Neither this state nor this area produces that quality or quantity of players, but Maryland offers a strong base for the Terps. This has to be their No. 1 recruiting ground, with a mix of players from Virginia, Pennsylvania, Florida, New Jersey or Ohio who are not going to the major universities in their states.
The facilities just aren’t where they need to be to compete, but we’re building them!
Like most college football coaches, Ross wasn’t in the university business, he was in the football business. He often said he would stay at Maryland if the school gave him the chance to compete for the national championship on an equal footing with schools such as Penn State and Michigan. Toward that end, Ross wanted improvements in Byrd Stadium–which, it might surprise you with all we’ve heard, is still standing–and recently he had mentioned the need for an indoor practice facility.
Injuries keep derailing otherwise promising seasons, like in the cases of Edsall being forced to play a linebacker at quarterback and using quarterbacks at wide receiver.
Didn’t Ron Vanderlinden play a safety at quarterback?
I was forced to play Randall Jones last fall who was recruited as a safety because of a lack of talent on the squad at quarterback. You will like the talent we’re currently developing at the quarterback position. They are young and need to mature and develop. Be a little patient, it takes time to turn a program around.- Vanderlinden, ’99
Gotta get off to a strong start before conference play and use that momentum to win big.
They’ve got a fifth year starter this season and return so many guys on offense.
The point is, it’s so glaringly apparent that Maryland fans and their fan base have been fed so many excuses over the years that it’s difficult to remain optimistic. There’s no accountability, it’s just throwing the blame at someone or something every single time. If it isn’t the wrong coach, it’s injuries. If it isn’t budgetary woes, it’s a tough schedule. If the talent isn’t there, it’s somehow Penn State’s fault. Or the facilities. Or the perception. Or the alumni and fans not being enthralled.
Admittedly, this current administration of Edsall and Anderson are doing a lot of things correct regardless of the hand they’ve been dealt. Near-zero budget for recruiting? Maryland’s raking in their best classes yet and grabbing big names from home. Not a lot of results on the field? The Terps season ticket packages sold are at a five-year high. Even if it was through a very arduous and painful process, Anderson and Edsall are generating something in the program that Ralph couldn’t: buzz.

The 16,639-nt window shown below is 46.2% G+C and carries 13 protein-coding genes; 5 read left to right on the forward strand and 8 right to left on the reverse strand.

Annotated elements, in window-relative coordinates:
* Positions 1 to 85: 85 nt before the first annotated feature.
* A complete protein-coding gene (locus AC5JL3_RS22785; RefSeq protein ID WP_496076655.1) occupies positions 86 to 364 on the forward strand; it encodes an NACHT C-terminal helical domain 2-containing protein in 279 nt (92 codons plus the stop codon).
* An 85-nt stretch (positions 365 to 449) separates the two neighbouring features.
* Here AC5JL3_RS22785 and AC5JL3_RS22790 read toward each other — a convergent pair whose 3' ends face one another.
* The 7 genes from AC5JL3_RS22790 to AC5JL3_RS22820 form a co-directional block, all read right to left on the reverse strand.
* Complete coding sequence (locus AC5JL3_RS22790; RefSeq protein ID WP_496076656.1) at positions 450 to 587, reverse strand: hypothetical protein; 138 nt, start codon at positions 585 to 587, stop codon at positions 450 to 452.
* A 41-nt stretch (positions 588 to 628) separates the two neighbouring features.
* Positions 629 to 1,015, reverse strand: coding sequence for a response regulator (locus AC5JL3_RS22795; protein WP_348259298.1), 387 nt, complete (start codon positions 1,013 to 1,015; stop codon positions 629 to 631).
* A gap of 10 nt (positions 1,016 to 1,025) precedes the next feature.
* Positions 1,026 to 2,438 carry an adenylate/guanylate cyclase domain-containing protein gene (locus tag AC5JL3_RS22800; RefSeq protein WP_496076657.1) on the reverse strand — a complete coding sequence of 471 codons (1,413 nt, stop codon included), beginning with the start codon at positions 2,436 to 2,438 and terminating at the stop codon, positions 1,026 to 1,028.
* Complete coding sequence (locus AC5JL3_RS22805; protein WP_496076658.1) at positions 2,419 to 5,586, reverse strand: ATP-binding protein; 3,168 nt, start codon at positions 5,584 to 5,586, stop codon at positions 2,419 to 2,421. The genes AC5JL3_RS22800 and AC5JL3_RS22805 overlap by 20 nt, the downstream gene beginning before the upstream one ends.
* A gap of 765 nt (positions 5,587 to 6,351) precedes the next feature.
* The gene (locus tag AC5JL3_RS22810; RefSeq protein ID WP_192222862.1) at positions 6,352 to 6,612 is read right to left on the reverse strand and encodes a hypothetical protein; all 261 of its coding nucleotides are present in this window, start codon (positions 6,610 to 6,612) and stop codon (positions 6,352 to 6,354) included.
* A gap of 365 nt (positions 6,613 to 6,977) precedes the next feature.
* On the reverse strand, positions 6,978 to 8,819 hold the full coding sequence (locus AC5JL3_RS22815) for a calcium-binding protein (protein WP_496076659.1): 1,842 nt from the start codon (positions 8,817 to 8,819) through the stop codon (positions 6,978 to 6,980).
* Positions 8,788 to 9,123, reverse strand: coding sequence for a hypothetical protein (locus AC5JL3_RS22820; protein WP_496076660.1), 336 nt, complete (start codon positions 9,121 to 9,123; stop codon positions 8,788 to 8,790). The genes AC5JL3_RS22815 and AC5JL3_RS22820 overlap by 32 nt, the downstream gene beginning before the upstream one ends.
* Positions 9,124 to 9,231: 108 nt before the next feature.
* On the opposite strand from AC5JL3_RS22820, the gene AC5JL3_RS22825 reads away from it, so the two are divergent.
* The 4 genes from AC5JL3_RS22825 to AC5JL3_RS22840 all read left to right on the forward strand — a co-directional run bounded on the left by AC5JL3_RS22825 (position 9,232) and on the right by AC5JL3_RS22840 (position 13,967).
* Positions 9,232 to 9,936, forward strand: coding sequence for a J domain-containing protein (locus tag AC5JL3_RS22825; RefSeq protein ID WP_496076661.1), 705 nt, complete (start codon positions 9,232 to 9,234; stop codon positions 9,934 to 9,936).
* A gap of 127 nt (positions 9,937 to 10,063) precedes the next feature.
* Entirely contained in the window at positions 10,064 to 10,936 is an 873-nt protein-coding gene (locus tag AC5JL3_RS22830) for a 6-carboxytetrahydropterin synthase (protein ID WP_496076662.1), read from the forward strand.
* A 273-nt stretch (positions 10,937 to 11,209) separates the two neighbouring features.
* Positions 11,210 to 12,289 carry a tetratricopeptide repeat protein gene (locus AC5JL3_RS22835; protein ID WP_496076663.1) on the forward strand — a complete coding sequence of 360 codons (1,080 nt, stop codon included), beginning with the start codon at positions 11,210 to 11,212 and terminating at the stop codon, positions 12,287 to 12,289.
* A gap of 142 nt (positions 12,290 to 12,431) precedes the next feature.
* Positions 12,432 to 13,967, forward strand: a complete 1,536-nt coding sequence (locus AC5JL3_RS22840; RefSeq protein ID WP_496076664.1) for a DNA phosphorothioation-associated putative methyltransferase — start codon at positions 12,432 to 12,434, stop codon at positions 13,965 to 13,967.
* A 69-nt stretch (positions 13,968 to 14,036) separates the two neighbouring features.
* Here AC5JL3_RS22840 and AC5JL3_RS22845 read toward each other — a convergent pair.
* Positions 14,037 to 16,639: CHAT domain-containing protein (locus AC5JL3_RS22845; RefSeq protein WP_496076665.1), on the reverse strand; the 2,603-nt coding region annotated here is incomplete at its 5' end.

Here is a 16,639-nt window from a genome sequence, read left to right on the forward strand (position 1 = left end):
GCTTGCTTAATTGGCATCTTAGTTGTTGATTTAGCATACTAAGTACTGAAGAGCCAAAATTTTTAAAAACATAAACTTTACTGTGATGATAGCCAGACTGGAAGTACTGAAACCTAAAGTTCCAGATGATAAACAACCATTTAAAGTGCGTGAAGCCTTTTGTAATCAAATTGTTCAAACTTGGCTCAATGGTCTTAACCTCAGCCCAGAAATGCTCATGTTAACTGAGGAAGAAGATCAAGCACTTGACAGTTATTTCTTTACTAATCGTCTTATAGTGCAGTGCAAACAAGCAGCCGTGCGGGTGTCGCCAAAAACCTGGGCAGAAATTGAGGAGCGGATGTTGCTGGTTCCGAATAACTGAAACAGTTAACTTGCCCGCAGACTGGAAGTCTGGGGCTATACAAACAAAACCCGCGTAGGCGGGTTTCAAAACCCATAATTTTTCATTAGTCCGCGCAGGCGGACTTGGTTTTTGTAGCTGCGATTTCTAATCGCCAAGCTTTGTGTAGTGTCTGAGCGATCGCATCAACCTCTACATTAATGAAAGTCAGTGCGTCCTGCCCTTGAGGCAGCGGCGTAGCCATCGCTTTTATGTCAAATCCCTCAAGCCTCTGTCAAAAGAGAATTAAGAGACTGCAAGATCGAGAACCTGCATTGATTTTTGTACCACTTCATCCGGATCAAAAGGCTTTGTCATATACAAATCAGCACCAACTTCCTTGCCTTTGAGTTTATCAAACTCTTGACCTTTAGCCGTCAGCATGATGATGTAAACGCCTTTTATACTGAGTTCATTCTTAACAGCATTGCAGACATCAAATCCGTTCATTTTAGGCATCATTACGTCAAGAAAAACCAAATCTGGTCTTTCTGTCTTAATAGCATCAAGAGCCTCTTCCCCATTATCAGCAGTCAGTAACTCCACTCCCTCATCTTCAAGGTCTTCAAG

This stay home movement that Maryland is really pushing for is a major part of the equation. One of the sneakiest hires Edsall has ever made was getting Mike Locksley involved once again in the program. He’s got connections to Baltimore and understands the game, and as a result Maryland seems to be doing better in, well, Maryland. No state school wins without retaining the talents of most of their top-tier in-state talent, period. Florida State has guys who are mostly from Florida. Georgia, the same. Michigan grabs all their hometown talent before they move out-of-state. It’s a fact of life, and Maryland is finally accepting that fact and doing it.
And the ability to leverage that Big Ten momentum into something special seems to be working. In the past, there’s a good chance the Terps athletic program would fail to capitalize on the attention that the national media is giving and wants to give to Maryland. They’re looking for a new storyline, and they always are. They’re looking for someone to upset the natural order of things, always. And while Maryland doesn’t have all the trappings of a sleeping giant (great facilities, tons of money), they do have some (a sugar daddy in Kevin Plank, solid coaching staff, great recruiting grounds).
But Maryland can want to be that next great Big Ten power all they want. In this upcoming season, in a lot of folks eyes, they’re going to be branded one thing or the other. They’ll either be a threat every year to upset someone and be consistent winners, or they’ll be Big Ten has-beens who will forever be drubbed by their older brothers. They’ll either compete with Penn State and establish a legacy that allows them to keep local recruits and rise from a 26 year funk, or they won’t.
No excuses, the fans have heard them all.